Study Tips From Our Visitors

Below are some of the recent study tips that have been submitted by our visitors. To see more study tips, click on any year from the Study Tips Archive at the left. We encourage you to submit your own study tip. Click on SUBMIT A STUDY TIP below if you would like to do so.


If you feel unmotivated to study, you should try to tell yourself that you will only do that particular activity for 2 minutes (or 5-25mins) and then continue on as it is just starting that is difficult. Or if you are in a motivational runt to study, you should also try something that boosts your mind such as you are prepared. For example you could eat a light snack with glucose (it helps with brain function) or a math problem (as it helps with giving you momentum).

      Aritro, Student, Year 8  -  Australia - New South Wales


When learning a foreign language watch a show that is originally in that language. If you have subtitles make sure they are in the language you are learning. You won't understand much at first but over time you will understand more. Even just 30 minutes a week can help.

      Hannah, Student, 9th Grade  -  Tennessee


Try the pomodoro technique , its really effective. Study for 25 minutes and then relax for 5 minutes. relax means close your eyes or go for walk or do anything except studying.

      Sahil, Student, 12th grade  -  India


"Be Active Studying" Active studying is as simple as asking questions before, during, and after study time. Not only does this help to give me study session direction, but it also helps keep me on track and reflect on how to improve for my next study session! "EatProperly" Don’t forget to eat! Your body (and your brain) needs fuel to help stay in top form. Plus, it’s difficult to focus when your stomach is growling. Have healthy snacks while you study, but make sure they’re prepared in advance so you don’t spend too much time away from your work. More time away means more opportunity to be distracted!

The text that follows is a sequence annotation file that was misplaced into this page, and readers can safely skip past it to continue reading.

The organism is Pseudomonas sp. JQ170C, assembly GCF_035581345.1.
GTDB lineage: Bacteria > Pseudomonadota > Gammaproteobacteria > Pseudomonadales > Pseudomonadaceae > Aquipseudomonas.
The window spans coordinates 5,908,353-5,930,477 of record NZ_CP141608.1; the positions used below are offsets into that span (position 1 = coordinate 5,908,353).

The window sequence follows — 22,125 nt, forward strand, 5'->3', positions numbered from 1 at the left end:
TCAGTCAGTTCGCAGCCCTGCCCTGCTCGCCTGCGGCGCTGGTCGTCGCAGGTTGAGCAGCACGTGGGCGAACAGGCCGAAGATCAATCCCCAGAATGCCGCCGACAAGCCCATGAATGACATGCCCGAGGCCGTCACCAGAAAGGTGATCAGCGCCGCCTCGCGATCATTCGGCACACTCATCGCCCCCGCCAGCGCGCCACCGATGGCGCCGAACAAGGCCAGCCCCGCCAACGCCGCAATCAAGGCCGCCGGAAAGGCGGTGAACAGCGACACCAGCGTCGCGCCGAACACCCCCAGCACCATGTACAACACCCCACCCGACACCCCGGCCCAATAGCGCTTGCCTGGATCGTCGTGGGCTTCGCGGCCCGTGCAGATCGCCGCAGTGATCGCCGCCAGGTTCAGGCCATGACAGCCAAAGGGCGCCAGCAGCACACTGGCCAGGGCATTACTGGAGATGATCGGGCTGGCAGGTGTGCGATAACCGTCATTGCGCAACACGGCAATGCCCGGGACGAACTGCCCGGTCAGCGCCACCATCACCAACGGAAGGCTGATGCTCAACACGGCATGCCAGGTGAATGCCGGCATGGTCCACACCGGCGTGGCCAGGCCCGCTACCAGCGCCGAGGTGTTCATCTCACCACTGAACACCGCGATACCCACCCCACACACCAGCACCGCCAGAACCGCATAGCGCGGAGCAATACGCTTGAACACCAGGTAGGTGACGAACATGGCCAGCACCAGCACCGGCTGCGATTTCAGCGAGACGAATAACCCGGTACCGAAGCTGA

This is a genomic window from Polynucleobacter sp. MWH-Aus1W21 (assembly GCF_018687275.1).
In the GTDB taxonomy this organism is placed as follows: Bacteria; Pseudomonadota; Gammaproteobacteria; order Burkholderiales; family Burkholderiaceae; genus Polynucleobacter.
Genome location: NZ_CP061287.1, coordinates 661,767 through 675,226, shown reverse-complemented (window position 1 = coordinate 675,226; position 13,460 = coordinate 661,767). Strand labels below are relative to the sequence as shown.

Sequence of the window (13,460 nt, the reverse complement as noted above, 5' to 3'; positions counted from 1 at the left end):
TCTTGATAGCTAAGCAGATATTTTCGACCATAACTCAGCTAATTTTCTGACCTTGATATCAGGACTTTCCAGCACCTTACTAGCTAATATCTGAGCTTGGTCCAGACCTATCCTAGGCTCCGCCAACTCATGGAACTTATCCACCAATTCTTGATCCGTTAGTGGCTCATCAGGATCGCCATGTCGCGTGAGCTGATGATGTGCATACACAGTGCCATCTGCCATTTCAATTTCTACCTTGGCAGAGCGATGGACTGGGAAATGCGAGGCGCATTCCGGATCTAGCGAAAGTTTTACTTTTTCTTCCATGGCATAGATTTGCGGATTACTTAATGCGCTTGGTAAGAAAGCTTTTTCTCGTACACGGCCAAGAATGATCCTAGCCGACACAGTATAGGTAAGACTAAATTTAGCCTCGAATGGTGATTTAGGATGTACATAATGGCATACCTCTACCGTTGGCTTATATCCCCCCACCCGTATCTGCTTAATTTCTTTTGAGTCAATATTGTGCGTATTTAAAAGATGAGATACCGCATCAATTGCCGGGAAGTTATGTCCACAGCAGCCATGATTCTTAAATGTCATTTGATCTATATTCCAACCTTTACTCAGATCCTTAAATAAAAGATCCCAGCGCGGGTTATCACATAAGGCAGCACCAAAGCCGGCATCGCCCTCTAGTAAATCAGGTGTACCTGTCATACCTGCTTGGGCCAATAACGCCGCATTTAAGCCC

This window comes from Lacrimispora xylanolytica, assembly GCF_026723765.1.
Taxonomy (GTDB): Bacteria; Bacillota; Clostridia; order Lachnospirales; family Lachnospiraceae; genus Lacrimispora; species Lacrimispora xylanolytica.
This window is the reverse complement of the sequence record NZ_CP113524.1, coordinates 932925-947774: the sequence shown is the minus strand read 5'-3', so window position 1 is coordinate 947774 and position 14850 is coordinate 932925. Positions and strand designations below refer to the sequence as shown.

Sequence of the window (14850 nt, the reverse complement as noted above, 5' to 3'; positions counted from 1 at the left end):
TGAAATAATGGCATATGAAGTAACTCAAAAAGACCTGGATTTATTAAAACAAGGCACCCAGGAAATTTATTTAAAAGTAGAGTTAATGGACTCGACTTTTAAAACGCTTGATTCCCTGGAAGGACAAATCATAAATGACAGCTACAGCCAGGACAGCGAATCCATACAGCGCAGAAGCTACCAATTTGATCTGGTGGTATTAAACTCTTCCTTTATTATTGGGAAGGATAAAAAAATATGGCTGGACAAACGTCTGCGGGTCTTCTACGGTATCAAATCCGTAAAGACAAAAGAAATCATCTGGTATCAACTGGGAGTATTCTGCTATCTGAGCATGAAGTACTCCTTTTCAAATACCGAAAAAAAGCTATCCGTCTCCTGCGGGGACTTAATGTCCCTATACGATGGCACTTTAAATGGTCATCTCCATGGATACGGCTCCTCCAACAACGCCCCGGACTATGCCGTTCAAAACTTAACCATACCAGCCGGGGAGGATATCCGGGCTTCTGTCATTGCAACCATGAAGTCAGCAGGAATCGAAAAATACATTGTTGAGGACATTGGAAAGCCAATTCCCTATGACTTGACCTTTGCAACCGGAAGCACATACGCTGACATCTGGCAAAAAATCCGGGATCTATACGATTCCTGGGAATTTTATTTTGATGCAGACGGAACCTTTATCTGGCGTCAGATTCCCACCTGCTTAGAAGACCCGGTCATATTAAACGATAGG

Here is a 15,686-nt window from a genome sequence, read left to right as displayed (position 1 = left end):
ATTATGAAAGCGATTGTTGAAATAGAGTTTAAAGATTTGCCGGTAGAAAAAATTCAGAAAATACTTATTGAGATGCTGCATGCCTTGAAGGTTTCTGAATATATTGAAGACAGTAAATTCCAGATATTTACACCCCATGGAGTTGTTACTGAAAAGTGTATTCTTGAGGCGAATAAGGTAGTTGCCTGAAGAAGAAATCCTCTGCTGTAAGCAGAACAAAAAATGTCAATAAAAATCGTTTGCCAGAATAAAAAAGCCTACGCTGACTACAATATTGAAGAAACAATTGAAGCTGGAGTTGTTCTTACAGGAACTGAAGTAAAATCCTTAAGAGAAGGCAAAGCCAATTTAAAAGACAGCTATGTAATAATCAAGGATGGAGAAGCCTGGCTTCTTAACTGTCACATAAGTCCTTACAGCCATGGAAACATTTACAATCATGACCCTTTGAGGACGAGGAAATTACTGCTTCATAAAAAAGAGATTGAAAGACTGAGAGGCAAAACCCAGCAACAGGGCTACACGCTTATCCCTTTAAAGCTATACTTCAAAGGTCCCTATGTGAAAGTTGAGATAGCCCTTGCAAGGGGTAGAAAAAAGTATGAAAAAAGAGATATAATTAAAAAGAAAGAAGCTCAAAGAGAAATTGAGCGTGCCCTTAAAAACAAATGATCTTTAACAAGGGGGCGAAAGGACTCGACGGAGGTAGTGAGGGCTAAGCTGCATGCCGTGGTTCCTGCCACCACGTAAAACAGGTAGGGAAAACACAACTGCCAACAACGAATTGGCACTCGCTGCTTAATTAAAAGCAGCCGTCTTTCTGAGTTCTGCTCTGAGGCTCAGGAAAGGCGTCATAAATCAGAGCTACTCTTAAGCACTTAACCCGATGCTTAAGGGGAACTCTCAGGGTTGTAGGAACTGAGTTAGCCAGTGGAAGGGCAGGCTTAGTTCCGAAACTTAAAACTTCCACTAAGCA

Christine cano, Student, 11th grade  -  Philippines


When you have a study guide answer the questions you know from memory and circle the ones you don't, so you know which ones to focus on.

      Hannah, Student, 9th Grade  -  Tennessee


If you are a visual learner draw or find a picture of something that is related to what you are studying. If you are a written learner write something down in relation to what you are studying. If you are a listening or speaking learner, listen to someone saying or say what you are studying out loud.

      Jenna, Student, 10 grade  -  North Carolina


My study tip is to set time for each task you need to do or do a study plan like you'll spend 30 minutes on the math assignment and then 45 minutes on the History assignment with a 10 minutes brain break in between each work assignment. I have used this and it has worked for me really well especially since my brain just jumps around from one thing to another and its easier for me to get off task.

      Makayla, Student, 9th  -  Missouri


I work in 30 to 45 minute increments and then take a 10 minute break - study for any longer and I no longer absorb information. It's necessary to relax as otherwise I'm just wasting my time. I recommend finding a study length time that works for you and sticking to it. Don't try to exceed the amount of time because you won't get anything done!

      Kylie, Student, 9th grade  -  Australia - New South Wales


For Asynchronous lecture based courses, make sure that you have previewed your textbooks and readings before watching the recorded lecture files in order to make the best out of your time watching the lectures.

      Ali, Teacher, Higher Education  -  New York


One of my important studying tip is to organize my studying space. Another studying tip that I would like to share is to give myself breaks every 15-20 minutes because otherwise I could not stay focused.

      Ban, Student, 10th grade  -  Iraq


Put yourself in a no distractions situation or reread the material at a different time to catch any missed information if you can not avoid distractions. A common method to get the most information from your reading is called the PQR system; Previewing, Questioning while reading and Reviewing.